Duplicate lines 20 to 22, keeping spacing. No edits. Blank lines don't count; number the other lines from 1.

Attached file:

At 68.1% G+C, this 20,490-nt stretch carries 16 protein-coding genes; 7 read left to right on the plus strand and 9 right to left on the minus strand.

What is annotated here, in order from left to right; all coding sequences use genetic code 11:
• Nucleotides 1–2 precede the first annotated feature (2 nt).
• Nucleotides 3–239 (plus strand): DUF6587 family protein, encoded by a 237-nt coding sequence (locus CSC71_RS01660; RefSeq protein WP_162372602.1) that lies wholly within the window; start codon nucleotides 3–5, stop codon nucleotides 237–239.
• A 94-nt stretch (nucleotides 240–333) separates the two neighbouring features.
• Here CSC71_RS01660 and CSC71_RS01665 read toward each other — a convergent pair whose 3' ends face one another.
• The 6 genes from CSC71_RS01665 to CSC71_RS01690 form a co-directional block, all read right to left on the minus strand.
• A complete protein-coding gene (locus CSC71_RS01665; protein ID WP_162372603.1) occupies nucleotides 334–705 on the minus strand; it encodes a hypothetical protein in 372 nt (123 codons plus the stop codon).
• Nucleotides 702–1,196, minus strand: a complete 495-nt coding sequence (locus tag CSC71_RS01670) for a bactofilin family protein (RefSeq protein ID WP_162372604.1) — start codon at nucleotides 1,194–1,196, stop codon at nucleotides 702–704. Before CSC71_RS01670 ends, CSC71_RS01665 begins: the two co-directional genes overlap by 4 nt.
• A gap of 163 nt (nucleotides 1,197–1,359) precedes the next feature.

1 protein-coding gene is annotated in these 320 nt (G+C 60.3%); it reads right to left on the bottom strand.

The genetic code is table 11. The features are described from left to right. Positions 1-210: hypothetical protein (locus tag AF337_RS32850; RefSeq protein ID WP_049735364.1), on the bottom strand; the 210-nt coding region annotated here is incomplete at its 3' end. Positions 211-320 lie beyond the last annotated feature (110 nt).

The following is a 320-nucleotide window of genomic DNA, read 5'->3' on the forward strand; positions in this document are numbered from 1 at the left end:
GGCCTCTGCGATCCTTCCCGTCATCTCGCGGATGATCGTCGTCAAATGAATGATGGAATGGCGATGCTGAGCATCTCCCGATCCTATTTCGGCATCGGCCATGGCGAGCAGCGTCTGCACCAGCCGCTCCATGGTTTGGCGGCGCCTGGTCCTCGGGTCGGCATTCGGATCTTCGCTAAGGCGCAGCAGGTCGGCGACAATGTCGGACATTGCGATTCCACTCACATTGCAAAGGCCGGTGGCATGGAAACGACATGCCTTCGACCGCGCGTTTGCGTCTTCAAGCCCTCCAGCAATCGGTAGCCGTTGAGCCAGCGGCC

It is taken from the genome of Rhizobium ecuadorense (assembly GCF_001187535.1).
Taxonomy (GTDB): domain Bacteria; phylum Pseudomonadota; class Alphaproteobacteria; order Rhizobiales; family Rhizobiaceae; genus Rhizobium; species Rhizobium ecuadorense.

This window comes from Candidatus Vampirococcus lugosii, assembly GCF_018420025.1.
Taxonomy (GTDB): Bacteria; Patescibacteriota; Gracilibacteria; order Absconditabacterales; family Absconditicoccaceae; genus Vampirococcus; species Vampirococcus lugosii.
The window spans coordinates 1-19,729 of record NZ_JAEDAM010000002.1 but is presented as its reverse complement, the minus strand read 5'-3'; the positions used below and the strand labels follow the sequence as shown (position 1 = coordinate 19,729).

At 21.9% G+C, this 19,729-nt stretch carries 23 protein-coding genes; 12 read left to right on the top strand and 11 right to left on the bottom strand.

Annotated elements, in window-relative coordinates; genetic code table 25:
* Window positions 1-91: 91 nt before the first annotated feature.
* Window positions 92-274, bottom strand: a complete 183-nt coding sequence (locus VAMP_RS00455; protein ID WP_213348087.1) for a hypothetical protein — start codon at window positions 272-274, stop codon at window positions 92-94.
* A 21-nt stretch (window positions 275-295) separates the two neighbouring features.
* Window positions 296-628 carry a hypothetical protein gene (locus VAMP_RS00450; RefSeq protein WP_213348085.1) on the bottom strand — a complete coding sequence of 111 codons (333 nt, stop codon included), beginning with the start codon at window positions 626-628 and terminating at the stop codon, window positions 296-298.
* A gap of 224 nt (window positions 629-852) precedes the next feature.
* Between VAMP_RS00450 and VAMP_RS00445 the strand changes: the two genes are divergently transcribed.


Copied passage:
At 21.9% G+C, this 19,729-nt stretch carries 23 protein-coding genes; 12 read left to right on the top strand and 11 right to left on the bottom strand.

Annotated elements, in window-relative coordinates; genetic code table 25:
* Window positions 1-91: 91 nt before the first annotated feature.